Lisa Chai: We are here today with Wyatt Newman, who is one of our active members of ROBO Global strategic advisory board, and a leading researcher in the areas of robotics and computational intelligence. Hi, Wyatt.
Prof. Wyatt Newman: Hi Lisa.
Lisa Chai: Thanks for being here today.
Prof. Wyatt Newman: Thanks. No, pleasure to be here. Thanks.
Lisa Chai: Great. Wyatt, could you talk a little bit about your background as to what you’re currently involved in? I know you’re a professor. Could you talk a little bit about that?
Prof. Wyatt Newman: Well, sure. I’ve been a professor for most of my career, over three decades at Case Western Reserve University. But prior to that also did industrial research for eight years with N.B Phillips, both here and abroad in the Netherlands. But I’ve also had placements abroad in Scotland, University of Edinburgh and in University of Hong Kong where I organized a DARPA robotics competition team.
I’ve been in national laboratories, spent a year at Sandia National Labs in the intelligence systems robotics center. I’ve worked summers at NASA Glenn Research Center, spent a semester at Princeton and then neuroscience department in order to do some translational work from neuroscience to AI. So I’ve sort of sampled the field in different parts of the world and in different sectors, government, industrial, academic, and from here to China.
Lisa Chai: Great. I know you have over 12 patents in over 130 technical publications. Can you kind of touch on sort of high level as to what’s your patent portfolio look like?
Prof. Wyatt Newman: Sure. Well, they’re mostly robotics based. Electro mechanical devices. Current patent pending is on a road painting machine that involves a vehicle mounted with a large robot that can place markings at specified coordinates or vision based. Also patents related to rapid prototyping and specialty electro mechanical designs.
Lisa Chai: You’re also a part-time CTO of a startup company when you’re not teaching. Can you tell us a little bit about what the company does and how is the company using AI?
Prof. Wyatt Newman: Yes. The company that I’ve recently co-founded is called RoadPrintz and its job is to take a vehicle mounted robot and be able to place markings on roads where they belong. That’s currently done with a practice that’s been unchanged over 100 years. It’s a dangerous task to do and laborious and expensive, and it’s ripe for robotic automation. So, that’s what our system is intended to do. A single driver can take the vehicle out and the interface will inform the driver of here is a symbol that belongs to the following location. Part of it is driven by precision GPS.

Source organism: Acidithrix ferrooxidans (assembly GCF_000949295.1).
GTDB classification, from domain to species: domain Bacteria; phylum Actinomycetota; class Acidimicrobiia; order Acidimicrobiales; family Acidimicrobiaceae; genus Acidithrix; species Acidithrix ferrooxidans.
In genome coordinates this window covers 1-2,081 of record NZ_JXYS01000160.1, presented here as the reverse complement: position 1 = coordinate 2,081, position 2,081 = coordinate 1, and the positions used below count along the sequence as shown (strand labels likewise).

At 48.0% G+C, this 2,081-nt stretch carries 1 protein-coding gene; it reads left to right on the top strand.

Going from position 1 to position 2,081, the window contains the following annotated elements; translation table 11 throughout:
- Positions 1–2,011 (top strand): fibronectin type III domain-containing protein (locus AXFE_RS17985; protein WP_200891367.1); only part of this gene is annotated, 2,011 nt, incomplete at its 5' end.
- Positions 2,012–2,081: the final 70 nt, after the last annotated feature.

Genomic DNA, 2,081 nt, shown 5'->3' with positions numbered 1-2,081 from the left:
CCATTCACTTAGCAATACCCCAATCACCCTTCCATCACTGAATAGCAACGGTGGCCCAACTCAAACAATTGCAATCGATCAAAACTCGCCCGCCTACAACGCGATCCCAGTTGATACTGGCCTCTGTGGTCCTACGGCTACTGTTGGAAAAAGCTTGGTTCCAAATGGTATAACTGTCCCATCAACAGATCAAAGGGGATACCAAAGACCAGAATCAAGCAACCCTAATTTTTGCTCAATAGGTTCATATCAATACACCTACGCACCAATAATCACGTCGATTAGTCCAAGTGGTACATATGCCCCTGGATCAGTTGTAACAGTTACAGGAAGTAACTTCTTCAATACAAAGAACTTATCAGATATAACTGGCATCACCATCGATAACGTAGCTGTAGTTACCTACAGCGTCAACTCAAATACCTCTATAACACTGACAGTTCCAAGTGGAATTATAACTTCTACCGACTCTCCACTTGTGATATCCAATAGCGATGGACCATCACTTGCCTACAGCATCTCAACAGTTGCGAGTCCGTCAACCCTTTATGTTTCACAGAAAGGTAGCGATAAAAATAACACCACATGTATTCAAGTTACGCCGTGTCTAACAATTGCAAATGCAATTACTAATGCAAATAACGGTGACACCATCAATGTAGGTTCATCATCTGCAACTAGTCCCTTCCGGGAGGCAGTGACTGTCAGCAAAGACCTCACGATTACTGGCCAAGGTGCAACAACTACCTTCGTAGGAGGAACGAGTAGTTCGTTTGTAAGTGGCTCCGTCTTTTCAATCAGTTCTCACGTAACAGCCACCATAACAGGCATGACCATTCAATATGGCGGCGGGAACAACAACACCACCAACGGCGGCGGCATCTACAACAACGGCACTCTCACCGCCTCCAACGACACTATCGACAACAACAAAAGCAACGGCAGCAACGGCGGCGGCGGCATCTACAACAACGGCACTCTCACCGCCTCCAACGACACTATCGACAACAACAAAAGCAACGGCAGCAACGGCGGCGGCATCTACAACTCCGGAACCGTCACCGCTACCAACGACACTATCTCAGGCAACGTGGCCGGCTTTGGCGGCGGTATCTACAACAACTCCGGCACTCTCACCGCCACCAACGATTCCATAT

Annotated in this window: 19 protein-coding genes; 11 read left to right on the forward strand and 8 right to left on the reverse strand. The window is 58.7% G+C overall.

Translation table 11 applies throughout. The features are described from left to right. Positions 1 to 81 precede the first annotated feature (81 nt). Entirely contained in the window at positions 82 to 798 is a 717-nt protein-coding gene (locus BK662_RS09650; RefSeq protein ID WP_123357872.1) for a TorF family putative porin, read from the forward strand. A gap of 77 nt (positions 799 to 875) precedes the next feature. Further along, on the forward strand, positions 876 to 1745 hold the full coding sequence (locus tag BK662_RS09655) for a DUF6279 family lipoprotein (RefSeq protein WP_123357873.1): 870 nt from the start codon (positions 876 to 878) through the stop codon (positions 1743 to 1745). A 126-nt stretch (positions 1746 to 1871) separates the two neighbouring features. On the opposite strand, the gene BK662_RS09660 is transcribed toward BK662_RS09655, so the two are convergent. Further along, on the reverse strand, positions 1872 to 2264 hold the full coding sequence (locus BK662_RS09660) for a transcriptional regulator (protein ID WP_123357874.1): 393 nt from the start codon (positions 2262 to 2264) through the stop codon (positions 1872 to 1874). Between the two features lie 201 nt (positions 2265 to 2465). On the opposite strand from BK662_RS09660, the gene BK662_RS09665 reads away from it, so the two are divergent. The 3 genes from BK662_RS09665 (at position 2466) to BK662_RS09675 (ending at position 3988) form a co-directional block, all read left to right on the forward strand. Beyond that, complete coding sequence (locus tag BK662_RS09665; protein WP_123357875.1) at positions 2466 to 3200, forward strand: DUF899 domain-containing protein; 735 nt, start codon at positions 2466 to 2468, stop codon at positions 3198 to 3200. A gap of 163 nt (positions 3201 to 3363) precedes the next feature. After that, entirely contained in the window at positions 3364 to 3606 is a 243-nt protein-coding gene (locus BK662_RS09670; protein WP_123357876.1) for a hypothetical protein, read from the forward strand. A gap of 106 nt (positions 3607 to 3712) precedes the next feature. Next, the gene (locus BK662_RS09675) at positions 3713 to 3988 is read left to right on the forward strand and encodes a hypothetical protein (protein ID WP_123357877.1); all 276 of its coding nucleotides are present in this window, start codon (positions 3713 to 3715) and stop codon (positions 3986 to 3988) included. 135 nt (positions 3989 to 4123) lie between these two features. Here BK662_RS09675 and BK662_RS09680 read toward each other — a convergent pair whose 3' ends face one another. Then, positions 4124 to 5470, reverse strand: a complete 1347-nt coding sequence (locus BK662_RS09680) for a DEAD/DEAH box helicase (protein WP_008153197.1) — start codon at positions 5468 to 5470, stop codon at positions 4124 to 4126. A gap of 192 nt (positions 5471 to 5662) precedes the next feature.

Part of it is driven by machine vision. If you’re over-painting in existing marking, machine vision can help to position that marking, the operator can also be involved in modest edits in an intuitive way. So you can move things around on the screen and say, this is where that symbol belongs. Importantly, though, there is an organization of information. We don’t have a mapping of where our road symbols are and where they belong. And then every time you put down fresh pavement, you have to go out with new surveying, new architectural plans, do new layout before you can put the symbols down.
Instead, every time you paint a symbol with one of these localization enabled vehicles, it knows exactly what it painted and where and when, and post that into a cloud hosted repository so we can be building up a database of all of the markings on our streets. And I’m hopeful that will get turned around as well in terms of autonomous vehicles being able to access that database and say, I expect this type of marketing showing up at exactly these coordinates so that it will anticipate things like turns as well as be able to get precision localization off of what it can see or can only see partially.
Fill in the blanks with the apiary knowledge that’s already in the database. So I think the information that comes from this may ultimately be as valuable as the physical action of placing the markings.
Lisa Chai: You’ve been at Case Western for many, many years. Do you see that your interest in the robotic science changing over time with your students?
Prof. Wyatt Newman: Yes. I think the advent of the Robot Operating System has really transformed robotics. There were decades of essentially a robot crash. We went through a robot recession, and it was great to see the rebound. And I think in part, this was accomplished with new innovations in software engineering, which are really realized as part of the ecosystem of Robot Operating System.
So that has helped lead to robot resurgence. We’ve seen a whole lot of robot startups enabled by dramatically decreasing the costs of software development. So many pieces that can be reused. So there’s less uncertainty, there’s less development time. You can immediately import excellent solutions from around the world. So that’s been exciting.